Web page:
Long story short, Nick (Frank Dillane) and Madison (Kim Dickens) both wind up dead; with Madison’s pointless death somehow appearing to be heroic.  At that point, I just didn’t care because it seemed so out of character that I really didn’t find anything self-sacrificing about it at all; particularly when their foe was probably the stupidest concept for a roving band ever.  The “Vultures” methodology was to set up outside of an encampment and just tailgate until the people in the camp got so bored with them they would voluntarily open the gates and let the Vultures loot.

Seriously.

Luckily for the show, the second half of the season took a totally different path.  The only surviving member of the Clark family and from the pilot episode was Alicia (Alycia Debnam-Carey).  The survivors of both the Vultures “attack” and Madison’s immolation of their baseball field compound are scattered with a Hurricane bearing down on them.  The lack of any sort of early warning for the hurricane plays a role in the desperate situation the group finds itself in.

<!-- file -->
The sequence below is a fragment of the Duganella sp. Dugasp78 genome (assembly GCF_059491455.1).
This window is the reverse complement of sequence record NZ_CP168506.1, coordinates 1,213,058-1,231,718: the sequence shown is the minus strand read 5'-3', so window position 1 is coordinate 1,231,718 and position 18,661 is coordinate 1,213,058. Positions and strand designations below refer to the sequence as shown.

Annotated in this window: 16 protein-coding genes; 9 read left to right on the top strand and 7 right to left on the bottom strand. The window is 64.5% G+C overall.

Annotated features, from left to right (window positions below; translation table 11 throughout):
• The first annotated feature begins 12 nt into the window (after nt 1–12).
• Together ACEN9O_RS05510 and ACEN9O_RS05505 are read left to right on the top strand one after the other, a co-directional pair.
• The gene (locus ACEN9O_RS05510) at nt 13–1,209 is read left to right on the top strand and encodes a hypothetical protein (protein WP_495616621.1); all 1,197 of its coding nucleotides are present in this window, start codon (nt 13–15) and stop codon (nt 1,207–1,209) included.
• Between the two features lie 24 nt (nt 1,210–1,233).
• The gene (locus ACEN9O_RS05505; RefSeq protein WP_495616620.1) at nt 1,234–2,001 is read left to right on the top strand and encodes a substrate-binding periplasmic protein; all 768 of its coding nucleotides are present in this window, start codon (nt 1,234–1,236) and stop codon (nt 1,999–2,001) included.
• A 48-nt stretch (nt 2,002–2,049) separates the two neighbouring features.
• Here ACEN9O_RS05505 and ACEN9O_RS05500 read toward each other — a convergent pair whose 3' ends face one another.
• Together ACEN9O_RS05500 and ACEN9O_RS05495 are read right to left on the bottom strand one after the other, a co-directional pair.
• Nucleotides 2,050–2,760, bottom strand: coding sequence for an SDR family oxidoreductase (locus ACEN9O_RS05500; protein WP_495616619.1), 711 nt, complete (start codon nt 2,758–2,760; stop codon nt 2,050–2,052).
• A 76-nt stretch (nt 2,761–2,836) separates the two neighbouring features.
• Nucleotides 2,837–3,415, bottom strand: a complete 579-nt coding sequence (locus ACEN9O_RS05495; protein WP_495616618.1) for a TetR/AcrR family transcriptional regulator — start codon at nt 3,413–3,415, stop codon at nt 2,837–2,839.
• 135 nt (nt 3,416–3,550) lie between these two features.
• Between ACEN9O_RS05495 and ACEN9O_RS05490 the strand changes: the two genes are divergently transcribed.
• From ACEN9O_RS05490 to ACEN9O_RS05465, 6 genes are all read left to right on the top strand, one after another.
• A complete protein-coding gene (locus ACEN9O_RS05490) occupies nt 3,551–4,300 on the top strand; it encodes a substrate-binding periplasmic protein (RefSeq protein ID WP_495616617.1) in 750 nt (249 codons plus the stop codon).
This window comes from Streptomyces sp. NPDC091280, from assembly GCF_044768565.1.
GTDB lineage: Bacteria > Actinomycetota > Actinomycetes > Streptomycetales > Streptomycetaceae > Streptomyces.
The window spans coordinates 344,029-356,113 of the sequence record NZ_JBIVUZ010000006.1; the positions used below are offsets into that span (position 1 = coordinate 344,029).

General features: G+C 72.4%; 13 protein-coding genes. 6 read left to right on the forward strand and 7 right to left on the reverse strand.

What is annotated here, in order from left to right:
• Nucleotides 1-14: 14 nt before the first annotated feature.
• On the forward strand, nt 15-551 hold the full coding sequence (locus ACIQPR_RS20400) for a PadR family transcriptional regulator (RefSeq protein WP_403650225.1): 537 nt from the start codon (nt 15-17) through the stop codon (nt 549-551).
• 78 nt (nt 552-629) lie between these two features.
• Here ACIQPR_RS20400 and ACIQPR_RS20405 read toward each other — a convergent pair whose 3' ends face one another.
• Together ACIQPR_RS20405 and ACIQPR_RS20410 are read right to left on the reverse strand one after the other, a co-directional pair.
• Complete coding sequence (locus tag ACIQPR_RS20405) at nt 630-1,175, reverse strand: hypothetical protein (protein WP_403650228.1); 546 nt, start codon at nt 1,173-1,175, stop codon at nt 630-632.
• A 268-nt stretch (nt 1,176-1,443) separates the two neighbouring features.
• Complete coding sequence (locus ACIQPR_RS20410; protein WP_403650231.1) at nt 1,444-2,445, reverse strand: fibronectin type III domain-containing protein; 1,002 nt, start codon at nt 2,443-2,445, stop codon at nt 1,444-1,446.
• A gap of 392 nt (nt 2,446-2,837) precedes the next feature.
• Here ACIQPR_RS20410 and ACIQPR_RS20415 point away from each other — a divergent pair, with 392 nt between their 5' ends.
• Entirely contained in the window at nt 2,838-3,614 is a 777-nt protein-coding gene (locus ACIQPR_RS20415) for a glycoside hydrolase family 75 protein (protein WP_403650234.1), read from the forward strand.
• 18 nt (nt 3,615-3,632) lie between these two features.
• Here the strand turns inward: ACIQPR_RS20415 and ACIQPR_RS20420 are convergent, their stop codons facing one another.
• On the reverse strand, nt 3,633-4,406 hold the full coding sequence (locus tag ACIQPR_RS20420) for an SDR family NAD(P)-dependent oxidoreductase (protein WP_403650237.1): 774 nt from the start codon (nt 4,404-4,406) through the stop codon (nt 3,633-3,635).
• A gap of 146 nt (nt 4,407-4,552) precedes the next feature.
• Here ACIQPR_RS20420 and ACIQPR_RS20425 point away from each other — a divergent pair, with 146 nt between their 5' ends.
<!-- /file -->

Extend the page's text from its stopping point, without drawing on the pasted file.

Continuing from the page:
Having a liner timeline, instead of weird artsy time jumps across the story, definitely was an improvement on what came previously.  Killing Madison, as unlikable a lead character as any I’ve come across helped as well. This allowed the producers to rebuild the show with a new, much improved cast.  Basically they’ve fire blasted what came before, and rebuilt a totally new show in its place. That was the sort of major restructuring that was needed if this show was going to survive.  How much that is due to new showrunners Andrew Chambliss and Ian Goldberg is anyone’s guess, but they’ll be sure to get the credit if Fear’s ratings improve.